Science Supersizes Thanksgiving

Our fare is not the same as the pilgrims'
By Evann Gastaldo,  Newser Staff
Posted Nov 27, 2008 2:45 PM CST
Science Supersizes Thanksgiving
Potatoes today are much starchier than their predecessors, because the starch makes them easier to fry, writes Alexis Madrigal for Wired.   (©foodistablog)

Thanksgiving food has undergone massive genetic changes in the centuries since the Pilgrims first prepared the feast, resulting in turkeys more than twice as big and corn six times as sweet. But human taste buds have evolved, too, meaning we don’t necessarily appreciate our new and improved fare any more than our ancestors did, writes Alexis Madrigal for Wired.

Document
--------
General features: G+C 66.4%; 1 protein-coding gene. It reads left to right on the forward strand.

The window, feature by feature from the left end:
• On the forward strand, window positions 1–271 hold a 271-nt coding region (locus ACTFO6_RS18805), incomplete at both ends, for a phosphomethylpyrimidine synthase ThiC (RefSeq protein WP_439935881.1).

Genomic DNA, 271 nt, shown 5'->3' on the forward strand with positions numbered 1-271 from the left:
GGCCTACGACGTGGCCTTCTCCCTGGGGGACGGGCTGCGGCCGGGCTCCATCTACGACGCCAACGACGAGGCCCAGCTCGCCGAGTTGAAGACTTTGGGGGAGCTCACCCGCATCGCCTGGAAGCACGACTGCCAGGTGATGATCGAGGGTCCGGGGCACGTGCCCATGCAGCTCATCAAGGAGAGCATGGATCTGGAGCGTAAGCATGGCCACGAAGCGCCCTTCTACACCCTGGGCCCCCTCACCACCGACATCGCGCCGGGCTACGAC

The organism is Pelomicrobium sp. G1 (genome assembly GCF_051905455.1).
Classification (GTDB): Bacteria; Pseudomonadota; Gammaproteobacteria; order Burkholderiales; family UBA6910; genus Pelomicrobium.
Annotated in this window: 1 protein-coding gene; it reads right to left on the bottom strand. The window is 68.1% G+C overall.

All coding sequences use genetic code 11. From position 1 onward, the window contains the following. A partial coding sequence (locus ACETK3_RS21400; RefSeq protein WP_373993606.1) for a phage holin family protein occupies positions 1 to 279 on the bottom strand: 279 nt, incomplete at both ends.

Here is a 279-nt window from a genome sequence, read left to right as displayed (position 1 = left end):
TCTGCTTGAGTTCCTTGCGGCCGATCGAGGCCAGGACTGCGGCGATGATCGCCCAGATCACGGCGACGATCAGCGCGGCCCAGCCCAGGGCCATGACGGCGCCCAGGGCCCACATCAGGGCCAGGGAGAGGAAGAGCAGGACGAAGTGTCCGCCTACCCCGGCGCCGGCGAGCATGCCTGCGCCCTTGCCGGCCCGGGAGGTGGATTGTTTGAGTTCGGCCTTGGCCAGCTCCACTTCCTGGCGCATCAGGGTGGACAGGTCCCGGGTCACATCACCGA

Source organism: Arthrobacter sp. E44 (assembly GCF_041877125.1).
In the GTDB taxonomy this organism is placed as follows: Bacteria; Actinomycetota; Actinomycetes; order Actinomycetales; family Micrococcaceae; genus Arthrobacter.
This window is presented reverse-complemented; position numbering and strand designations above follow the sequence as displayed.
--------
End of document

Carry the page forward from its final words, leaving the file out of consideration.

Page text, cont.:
“Human-directed evolution has generated animals and plants that share little more than a name with their wild or pre-industrial farm-domesticated relatives,” Madrigal writes. Thanks to agriculture companies “hacking” DNA, food has been tweaked to the whims of consumers (more breast meat, medium-kernel corn) and retailers (longer-lasting veggies, easier-to-fry potatoes). Though some changes are “tremendous scientific accomplishments,” historians argue that the distinctive flavor of some foods has been lost.
(More Thanksgiving stories.)

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